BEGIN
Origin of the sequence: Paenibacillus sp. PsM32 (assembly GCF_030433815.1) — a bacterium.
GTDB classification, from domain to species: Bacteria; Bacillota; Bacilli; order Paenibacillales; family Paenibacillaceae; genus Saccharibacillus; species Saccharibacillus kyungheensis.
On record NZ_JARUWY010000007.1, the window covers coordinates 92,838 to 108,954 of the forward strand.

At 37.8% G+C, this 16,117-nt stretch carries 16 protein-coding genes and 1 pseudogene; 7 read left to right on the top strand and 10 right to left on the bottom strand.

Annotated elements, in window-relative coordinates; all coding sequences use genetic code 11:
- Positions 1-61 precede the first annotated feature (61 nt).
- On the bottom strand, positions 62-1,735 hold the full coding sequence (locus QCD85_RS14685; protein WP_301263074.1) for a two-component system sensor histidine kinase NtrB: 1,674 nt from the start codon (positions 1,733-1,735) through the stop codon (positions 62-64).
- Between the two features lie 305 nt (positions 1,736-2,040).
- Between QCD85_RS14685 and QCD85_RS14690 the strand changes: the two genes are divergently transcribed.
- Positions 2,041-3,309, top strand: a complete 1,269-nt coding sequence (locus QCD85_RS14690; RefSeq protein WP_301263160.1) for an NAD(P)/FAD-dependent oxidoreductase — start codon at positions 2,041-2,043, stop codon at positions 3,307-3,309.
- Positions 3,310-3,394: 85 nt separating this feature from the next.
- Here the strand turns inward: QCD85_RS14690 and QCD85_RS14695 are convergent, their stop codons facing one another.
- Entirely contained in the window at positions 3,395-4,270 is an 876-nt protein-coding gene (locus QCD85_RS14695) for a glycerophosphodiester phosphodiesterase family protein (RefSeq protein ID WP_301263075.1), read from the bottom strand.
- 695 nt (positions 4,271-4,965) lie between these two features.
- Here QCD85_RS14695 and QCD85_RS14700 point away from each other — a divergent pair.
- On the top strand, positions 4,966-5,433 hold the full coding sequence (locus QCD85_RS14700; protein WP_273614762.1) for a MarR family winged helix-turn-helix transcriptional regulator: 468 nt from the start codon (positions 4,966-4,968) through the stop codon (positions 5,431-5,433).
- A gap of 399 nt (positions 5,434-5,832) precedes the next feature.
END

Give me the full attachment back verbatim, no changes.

Origin of the sequence: Paenibacillus sp. PsM32 (assembly GCF_030433815.1) — a bacterium.
GTDB classification, from domain to species: Bacteria; Bacillota; Bacilli; order Paenibacillales; family Paenibacillaceae; genus Saccharibacillus; species Saccharibacillus kyungheensis.
On record NZ_JARUWY010000007.1, the window covers coordinates 92,838 to 108,954 of the forward strand.

At 37.8% G+C, this 16,117-nt stretch carries 16 protein-coding genes and 1 pseudogene; 7 read left to right on the top strand and 10 right to left on the bottom strand.

Annotated elements, in window-relative coordinates; all coding sequences use genetic code 11:
- Positions 1-61 precede the first annotated feature (61 nt).
- On the bottom strand, positions 62-1,735 hold the full coding sequence (locus QCD85_RS14685; protein WP_301263074.1) for a two-component system sensor histidine kinase NtrB: 1,674 nt from the start codon (positions 1,733-1,735) through the stop codon (positions 62-64).
- Between the two features lie 305 nt (positions 1,736-2,040).
- Between QCD85_RS14685 and QCD85_RS14690 the strand changes: the two genes are divergently transcribed.
- Positions 2,041-3,309, top strand: a complete 1,269-nt coding sequence (locus QCD85_RS14690; RefSeq protein WP_301263160.1) for an NAD(P)/FAD-dependent oxidoreductase — start codon at positions 2,041-2,043, stop codon at positions 3,307-3,309.
- Positions 3,310-3,394: 85 nt separating this feature from the next.
- Here the strand turns inward: QCD85_RS14690 and QCD85_RS14695 are convergent, their stop codons facing one another.
- Entirely contained in the window at positions 3,395-4,270 is an 876-nt protein-coding gene (locus QCD85_RS14695) for a glycerophosphodiester phosphodiesterase family protein (RefSeq protein ID WP_301263075.1), read from the bottom strand.
- 695 nt (positions 4,271-4,965) lie between these two features.
- Here QCD85_RS14695 and QCD85_RS14700 point away from each other — a divergent pair.
- On the top strand, positions 4,966-5,433 hold the full coding sequence (locus QCD85_RS14700; protein WP_273614762.1) for a MarR family winged helix-turn-helix transcriptional regulator: 468 nt from the start codon (positions 4,966-4,968) through the stop codon (positions 5,431-5,433).
- A gap of 399 nt (positions 5,434-5,832) precedes the next feature.